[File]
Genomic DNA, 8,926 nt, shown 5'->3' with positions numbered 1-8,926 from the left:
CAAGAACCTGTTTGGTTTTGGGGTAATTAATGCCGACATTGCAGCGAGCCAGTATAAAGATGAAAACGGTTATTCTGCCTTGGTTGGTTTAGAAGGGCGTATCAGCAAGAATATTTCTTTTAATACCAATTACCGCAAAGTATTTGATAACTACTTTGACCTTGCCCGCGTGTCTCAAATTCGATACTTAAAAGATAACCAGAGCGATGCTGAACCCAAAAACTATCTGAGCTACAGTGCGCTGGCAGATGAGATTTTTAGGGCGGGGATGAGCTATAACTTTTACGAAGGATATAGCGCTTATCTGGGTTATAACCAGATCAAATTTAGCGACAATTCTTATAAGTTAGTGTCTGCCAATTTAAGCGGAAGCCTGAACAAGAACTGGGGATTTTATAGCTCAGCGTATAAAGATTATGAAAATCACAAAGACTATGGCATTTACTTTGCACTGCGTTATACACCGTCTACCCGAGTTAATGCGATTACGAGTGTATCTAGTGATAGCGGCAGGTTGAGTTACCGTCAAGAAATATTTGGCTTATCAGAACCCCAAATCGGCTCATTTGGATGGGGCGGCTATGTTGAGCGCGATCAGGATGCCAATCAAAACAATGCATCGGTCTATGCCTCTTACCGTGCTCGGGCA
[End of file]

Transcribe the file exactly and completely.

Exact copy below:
Genomic DNA, 8,926 nt, shown 5'->3' with positions numbered 1-8,926 from the left:
CAAGAACCTGTTTGGTTTTGGGGTAATTAATGCCGACATTGCAGCGAGCCAGTATAAAGATGAAAACGGTTATTCTGCCTTGGTTGGTTTAGAAGGGCGTATCAGCAAGAATATTTCTTTTAATACCAATTACCGCAAAGTATTTGATAACTACTTTGACCTTGCCCGCGTGTCTCAAATTCGATACTTAAAAGATAACCAGAGCGATGCTGAACCCAAAAACTATCTGAGCTACAGTGCGCTGGCAGATGAGATTTTTAGGGCGGGGATGAGCTATAACTTTTACGAAGGATATAGCGCTTATCTGGGTTATAACCAGATCAAATTTAGCGACAATTCTTATAAGTTAGTGTCTGCCAATTTAAGCGGAAGCCTGAACAAGAACTGGGGATTTTATAGCTCAGCGTATAAAGATTATGAAAATCACAAAGACTATGGCATTTACTTTGCACTGCGTTATACACCGTCTACCCGAGTTAATGCGATTACGAGTGTATCTAGTGATAGCGGCAGGTTGAGTTACCGTCAAGAAATATTTGGCTTATCAGAACCCCAAATCGGCTCATTTGGATGGGGCGGCTATGTTGAGCGCGATCAGGATGCCAATCAAAACAATGCATCGGTCTATGCCTCTTACCGTGCTCGGGCA